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Center For Academic Excellence

CAE | Hyphens

Hyphens show up every time you make a left-hand turn, wear a MUSC T-shirt, buy gasoline at a self-service station, visit a writing center for one-on-one tutoring, worry about a long-term relationship, listen to hip-hop, or eat Tex-Mex food.

1. Use a hyphen between two and three-word unit modifiers that express a single thought when they precede a noun. Do not hyphenate the modifier when it follows a noun.

Example: I attended a lecture yesterday given by a well-known cardiologist.

2. Use a hyphen between fractions and numbers from twenty-one to ninety-nine.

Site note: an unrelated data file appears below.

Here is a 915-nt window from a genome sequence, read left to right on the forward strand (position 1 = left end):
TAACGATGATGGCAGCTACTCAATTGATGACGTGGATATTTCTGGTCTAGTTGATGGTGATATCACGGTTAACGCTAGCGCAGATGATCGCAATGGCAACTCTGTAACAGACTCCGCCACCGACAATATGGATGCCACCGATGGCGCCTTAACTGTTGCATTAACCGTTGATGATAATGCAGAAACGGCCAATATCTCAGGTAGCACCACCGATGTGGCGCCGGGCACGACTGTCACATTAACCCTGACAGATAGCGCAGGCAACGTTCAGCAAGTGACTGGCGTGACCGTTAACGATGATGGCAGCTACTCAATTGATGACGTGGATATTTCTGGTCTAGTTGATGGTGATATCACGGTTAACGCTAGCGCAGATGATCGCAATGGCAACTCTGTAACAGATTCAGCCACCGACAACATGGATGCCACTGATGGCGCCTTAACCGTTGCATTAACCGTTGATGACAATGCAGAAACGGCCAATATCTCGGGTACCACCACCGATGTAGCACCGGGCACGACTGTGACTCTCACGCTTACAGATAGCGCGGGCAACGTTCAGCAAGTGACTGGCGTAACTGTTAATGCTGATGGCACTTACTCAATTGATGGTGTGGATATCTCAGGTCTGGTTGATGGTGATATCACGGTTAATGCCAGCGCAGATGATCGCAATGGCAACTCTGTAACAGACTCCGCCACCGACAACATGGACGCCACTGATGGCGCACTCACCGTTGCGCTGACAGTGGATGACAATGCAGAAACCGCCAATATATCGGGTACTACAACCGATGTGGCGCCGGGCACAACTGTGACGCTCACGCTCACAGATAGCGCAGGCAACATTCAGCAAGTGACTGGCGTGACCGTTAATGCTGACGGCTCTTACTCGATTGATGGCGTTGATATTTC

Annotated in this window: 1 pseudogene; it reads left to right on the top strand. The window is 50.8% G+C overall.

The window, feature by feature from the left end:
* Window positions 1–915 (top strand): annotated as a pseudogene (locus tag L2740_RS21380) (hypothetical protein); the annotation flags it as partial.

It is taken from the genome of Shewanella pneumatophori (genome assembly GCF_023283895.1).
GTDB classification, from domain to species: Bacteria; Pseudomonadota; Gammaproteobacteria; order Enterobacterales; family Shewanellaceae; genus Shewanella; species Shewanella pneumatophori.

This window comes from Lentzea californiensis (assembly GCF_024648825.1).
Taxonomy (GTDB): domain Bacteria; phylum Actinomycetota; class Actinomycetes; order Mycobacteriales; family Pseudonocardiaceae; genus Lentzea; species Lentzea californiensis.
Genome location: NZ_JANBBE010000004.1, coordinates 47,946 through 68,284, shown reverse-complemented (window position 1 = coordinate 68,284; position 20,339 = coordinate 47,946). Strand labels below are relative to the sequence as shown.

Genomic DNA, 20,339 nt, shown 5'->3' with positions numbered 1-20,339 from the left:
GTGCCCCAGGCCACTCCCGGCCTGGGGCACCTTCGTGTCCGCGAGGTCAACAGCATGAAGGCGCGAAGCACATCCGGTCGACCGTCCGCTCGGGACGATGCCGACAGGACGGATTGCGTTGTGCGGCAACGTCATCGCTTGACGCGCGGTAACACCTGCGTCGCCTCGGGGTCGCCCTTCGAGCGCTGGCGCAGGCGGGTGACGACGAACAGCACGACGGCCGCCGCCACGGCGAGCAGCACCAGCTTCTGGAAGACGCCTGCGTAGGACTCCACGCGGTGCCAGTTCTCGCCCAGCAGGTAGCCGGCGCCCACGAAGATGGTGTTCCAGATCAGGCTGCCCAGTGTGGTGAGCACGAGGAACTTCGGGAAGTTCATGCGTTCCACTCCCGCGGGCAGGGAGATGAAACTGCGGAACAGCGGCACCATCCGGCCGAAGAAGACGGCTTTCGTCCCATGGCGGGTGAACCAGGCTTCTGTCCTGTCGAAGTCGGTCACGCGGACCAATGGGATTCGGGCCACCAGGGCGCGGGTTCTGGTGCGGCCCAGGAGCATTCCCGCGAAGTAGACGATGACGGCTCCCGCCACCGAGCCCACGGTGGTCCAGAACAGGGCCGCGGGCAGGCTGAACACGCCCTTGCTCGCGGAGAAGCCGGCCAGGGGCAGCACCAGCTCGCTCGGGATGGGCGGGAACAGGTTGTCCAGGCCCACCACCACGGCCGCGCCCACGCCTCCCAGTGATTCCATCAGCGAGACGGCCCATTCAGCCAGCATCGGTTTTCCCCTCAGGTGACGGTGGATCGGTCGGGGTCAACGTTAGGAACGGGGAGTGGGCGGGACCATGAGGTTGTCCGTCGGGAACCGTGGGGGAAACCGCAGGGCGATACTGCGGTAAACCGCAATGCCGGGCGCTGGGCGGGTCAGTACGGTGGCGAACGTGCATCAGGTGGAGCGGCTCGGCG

Example: Only one-third of the class passed the test.

3. Use a hyphen after the prefixes ex-, self-, all-, and with the suffix -elect. Hyphens are also used with all prefixes before proper nouns and adjectives.

Example: My father is a self-employed dentist.

4. Check with a dictionary to be certain when to use a hyphen with compound nouns.

Some compound nouns are one word, some are separate words, and some require hyphens. Consult a dictionary to be sure.

Developed by
Jennie Ariail, Ph.D. - Director
Tom Waldrep, Ph.D. - Director (retired)

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